Blizzard of paper – little damage 3

So some 92,000 US military documents were leaked by an unknown agent to Wikileaks and handed on to three big news outlets for co-ordinated news releases today.

The question is, what do they reveal according to the New York Times, the Guardian (Britain), and Der Spiegel (Germany)?

Not much is the answer.

The NYT finds proof that Pakistan’s intelligence service has been actively helping the Taliban. But news reports of that have been appearing for some time now.

The Guardian, perhaps a jot more interestingly, finds no convincing evidence of it in the documents. What it does find is evidence that a secret  unit of special forces hunts down Taliban leaders which is already known or at least assumed  and that the US has covered up the fact that the Taliban got hold of, and is deploying, heat-seeking surface-to-air missiles. The Taliban’s possession of them must be a cause for concern, but is not a startling revelation. If the high command, or the Pentagon, or the administration, or all of them have been trying to conceal the fact, the wonder is why, and how they hoped to succeed.

Der Spiegel finds evidence that German troops are coming under increasing threat. But the German government has plainly said as much.

Any scandalous revelations? There are mentions, yet to be filled out, of civilian deaths that may have been suppressed. Bad, but not unusual in a war.

It’s possible that something surprising, illuminating, significant in some way will yet be caught in that blizzard of paper. Possible, but not very likely.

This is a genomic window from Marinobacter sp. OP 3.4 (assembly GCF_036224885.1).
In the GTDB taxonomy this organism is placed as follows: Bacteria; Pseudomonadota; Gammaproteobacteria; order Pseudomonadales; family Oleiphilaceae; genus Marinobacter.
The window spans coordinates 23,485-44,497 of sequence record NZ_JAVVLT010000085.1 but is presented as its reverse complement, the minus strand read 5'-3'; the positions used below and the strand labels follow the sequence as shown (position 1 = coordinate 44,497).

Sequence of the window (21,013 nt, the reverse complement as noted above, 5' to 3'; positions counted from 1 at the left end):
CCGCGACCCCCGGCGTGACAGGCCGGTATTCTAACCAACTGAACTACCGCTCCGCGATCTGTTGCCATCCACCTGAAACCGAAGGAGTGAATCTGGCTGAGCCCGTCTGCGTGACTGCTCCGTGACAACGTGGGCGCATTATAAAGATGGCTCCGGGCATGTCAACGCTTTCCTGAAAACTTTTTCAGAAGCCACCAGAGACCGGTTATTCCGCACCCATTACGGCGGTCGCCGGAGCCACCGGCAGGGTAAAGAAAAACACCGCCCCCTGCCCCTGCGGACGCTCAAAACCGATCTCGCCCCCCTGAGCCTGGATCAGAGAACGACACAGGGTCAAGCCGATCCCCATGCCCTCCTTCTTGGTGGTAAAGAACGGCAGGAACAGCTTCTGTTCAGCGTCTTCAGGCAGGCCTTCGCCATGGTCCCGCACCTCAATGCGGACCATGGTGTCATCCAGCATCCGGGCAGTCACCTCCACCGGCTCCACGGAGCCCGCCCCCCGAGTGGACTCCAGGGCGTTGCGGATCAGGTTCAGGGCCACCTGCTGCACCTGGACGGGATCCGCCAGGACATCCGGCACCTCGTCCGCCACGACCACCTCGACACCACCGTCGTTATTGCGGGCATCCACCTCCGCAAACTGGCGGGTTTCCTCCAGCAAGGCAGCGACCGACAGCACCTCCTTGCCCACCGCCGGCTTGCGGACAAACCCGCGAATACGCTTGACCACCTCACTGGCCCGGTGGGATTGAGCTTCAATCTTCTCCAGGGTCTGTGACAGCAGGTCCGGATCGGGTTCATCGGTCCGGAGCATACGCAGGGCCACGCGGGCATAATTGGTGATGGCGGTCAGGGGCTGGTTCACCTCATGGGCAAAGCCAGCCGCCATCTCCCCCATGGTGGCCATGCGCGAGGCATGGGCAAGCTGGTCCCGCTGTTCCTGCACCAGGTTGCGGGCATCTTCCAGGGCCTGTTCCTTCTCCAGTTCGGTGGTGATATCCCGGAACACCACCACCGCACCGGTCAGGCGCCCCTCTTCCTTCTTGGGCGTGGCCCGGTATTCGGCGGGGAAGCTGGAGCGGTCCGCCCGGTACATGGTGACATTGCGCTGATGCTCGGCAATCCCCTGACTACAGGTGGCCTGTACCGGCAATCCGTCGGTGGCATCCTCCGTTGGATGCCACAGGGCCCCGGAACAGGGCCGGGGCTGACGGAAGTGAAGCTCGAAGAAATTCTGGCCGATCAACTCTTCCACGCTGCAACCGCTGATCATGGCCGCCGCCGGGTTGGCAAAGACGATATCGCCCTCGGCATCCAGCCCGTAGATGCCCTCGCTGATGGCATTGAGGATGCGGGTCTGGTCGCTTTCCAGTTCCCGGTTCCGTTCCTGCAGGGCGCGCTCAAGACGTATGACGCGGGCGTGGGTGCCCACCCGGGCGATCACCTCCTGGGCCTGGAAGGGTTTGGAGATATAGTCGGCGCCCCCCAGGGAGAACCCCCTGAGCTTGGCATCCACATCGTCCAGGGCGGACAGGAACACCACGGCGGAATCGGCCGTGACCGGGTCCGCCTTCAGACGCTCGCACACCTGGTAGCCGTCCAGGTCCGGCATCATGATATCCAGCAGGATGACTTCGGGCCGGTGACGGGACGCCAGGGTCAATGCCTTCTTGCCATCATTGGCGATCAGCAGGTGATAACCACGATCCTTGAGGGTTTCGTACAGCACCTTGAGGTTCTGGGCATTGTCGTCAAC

Wikileaks is an international organization “based” (whatever that means) in Sweden, that “publishes anonymous submissions and leaks of sensitive documents from governments and other organizations, while preserving the anonymity of their sources” (according to Wikipedia).  One of its founders is Julian Assange, an Australian who seems also to be its only or chief spokesman.

The Wikileaks list of past revelations is not very impressive.

They were one of several channels through which the Climategate documents were released. Good.

They saw fit to release Sarah Palin’s private emails when she was a vice-presidential candidate, given to them in September 2008 by the hacker himself. Not so good.

Far more useful would be documents revealing  the suppressed facts of Obama’s life, schooling, and career. And even better would be a list of the politicians who made the decision to admit millions of Muslim immigrants into Europe and the United States, and documents that would tell us why they made it. If Wikileaks could supply those, it would truly deserve the gratitude of this generation and future historians.

  • Tyler520

    The leaked documents oust the identities of hundreds of Afghan informants. It appears Mr. Assange has little sympathy for their lives. Should anything happen to them or their families, the blood will be on his hands and his alone. His vitriolic hypocrisy knows to end – the lives of hundreds of Afghan civilians are nothing but collateral damage in his efforts to step on the toes of the United States.

    • Jillian Becker

      A good point, Tyler520, but there's this from Exposeobama.com:

      “When asked by Judge Andrew Napolitano of Fox News why he should not be held responsible for potential deaths caused by the leak, Julian Assange, the founder of Wikileaks, answered that he contacted the White House about the leaks before they were released and asked them to review them.

      The White House’s response?

      Nada.

      They were too busy golfing, partying with Paul McCartney and spending the summer vacationing.”

  • Winston

    Nothing new but what is the US govt gonna do about Iran killing US troops in Afstan?